This crafty activity of making and decorating your own party hat is a perfect addition to a child’s party. It’s super-easy to set up and great for a range of ages and both boys and girls will love making them.
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Not long ago, miss R turned six, and six seems to be a big year. Big because it’s the first year of ‘big school’, and lots of the kids seem to have ‘big’ parties. Miss R wanted to invite the whole class to her party, which was a big thing for me.
However, I obliged and organised a party at a local playground with a sausage sizzle, some fun activities and some drinks and yummy party snacks.
In my opinion the definition of how successful the party is is the size of the smile on the face of your child at the end of the day, so in that respect it was a winner. But gosh, that party…
Where we live you often get sunny Winter days that are warmer outside than in, and we decided to take a gamble on the weather by holding the party at a park – a gamble that we lost because it turned out to be a FREEZING cold day, with 55km icy winds and light snow falls further up the mountain.
Picture the mushrooms and onions blowing off the BBQ in the strong winds, the plastic purple tablecloths needing to be duct taped to the tables, and the craft activity needing to be held down with rocks and helium balloon weights and you’ll have an idea of the way things went on the day.
To make the party hats you will need:
• These printable Party hat templates
• Coloured heavy paper or thin card stock that will go through your printer (the one I used is 120gsm)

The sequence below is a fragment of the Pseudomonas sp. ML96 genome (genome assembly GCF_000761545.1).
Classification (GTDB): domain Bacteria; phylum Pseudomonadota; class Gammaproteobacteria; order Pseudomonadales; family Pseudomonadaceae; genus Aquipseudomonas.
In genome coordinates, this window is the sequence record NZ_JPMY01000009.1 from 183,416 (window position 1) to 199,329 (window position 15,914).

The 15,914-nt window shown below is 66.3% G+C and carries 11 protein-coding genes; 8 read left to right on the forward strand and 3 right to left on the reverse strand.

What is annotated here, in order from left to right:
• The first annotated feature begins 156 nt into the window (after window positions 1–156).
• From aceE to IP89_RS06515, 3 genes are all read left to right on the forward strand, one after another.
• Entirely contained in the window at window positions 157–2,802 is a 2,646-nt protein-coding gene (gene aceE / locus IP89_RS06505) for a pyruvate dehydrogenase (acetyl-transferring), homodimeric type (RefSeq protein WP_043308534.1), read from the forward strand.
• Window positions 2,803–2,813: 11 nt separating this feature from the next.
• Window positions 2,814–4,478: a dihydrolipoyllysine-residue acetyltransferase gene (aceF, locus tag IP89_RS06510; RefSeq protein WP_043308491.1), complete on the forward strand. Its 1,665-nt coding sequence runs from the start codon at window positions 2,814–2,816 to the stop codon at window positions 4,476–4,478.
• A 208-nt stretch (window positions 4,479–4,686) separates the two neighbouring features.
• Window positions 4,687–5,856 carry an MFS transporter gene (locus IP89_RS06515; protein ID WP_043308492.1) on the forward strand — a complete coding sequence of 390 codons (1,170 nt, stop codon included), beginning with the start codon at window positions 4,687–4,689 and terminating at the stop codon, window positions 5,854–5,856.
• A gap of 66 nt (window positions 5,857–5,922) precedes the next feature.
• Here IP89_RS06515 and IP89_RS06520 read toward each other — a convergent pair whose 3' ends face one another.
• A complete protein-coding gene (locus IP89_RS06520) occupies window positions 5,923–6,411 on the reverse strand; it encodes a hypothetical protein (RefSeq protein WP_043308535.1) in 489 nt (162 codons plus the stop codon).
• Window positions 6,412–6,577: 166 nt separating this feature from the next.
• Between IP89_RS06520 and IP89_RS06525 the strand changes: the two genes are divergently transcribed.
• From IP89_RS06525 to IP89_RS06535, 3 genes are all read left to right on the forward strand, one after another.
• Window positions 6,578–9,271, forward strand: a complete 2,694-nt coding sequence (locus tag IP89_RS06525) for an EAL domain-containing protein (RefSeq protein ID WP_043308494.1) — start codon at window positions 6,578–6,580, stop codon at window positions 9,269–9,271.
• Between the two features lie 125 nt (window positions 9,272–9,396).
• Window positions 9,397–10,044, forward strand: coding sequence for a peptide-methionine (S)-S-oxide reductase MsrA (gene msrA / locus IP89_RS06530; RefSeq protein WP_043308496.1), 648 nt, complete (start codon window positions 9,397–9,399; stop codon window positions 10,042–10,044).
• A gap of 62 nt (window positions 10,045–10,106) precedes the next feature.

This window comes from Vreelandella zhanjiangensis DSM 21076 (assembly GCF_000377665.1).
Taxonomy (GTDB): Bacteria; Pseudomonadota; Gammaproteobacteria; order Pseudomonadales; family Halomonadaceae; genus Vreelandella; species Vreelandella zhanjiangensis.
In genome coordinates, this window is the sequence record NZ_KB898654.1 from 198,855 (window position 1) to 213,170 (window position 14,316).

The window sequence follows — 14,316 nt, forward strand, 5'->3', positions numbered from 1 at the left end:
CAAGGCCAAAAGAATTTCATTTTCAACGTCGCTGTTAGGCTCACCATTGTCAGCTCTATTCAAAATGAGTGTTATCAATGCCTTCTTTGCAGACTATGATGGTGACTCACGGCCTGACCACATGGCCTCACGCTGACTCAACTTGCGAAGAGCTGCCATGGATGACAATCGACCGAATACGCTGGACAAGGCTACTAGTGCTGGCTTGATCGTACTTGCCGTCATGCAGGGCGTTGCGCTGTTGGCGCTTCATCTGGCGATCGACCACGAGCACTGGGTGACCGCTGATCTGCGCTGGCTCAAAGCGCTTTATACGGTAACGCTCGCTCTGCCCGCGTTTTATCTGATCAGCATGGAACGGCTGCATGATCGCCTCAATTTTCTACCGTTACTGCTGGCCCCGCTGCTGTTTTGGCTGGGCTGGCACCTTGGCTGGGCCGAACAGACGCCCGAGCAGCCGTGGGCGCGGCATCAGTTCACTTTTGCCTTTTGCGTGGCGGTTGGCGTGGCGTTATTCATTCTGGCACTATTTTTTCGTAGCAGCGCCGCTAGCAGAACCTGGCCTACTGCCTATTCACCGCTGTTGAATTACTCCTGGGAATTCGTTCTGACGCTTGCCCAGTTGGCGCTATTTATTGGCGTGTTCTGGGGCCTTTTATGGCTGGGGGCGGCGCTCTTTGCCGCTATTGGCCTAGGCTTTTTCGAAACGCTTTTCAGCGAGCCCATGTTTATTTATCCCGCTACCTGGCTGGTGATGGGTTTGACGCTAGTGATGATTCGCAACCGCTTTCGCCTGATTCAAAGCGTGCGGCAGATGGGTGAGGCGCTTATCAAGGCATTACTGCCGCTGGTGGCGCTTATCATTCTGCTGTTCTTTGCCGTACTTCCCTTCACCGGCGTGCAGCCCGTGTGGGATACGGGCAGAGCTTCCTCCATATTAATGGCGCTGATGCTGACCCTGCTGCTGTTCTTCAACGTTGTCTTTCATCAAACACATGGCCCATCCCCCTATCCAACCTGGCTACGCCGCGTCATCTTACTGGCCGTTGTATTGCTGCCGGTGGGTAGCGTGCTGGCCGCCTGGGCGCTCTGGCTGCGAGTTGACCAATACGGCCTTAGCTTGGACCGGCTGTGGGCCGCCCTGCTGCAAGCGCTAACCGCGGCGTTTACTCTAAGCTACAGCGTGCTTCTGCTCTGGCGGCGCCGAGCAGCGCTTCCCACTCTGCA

• Items to decorate: stickers, streamers, felt tipped pens, bling or whatever else you fancy. I’d steer clear of glue and paint if you are making these as a party craft simply so you don’t need to worry about drying time.
• Thin elastic
• A stapler, scissors, and a hole punch.
Cut out the shape, decorate, then bend into the shape of a cylinder for the crown hat, or a cone for the traditional party hat and staple together. Use a hole punch to put a hole on each side of the bottom edge of the hat and tie a piece of thin elastic though them and your hat is done!
Because most of the kids at the party were school aged and pretty capable with a pair of scissors, all I needed to do was arrange the above items on the table with a couple of finished example hats to look at and they were all able to create their own hats. If you are having a party for younger kids, they would still be able to decorate the hats but you might need to cut out the shapes for them and help them with the stapling and putting together.
It was lovely to see all of the kids running around with their own hand-made hats on and the streamers flying behind them in the wind, and the craft was popular with both the boys and the girls.
If the weather had been more kind, it would have been a lovely party. As it was the kids had a ball and didn’t seem to notice the freezing wind anyway, and the huge smile on miss R’s face at the end of the day made it totally worth the effort.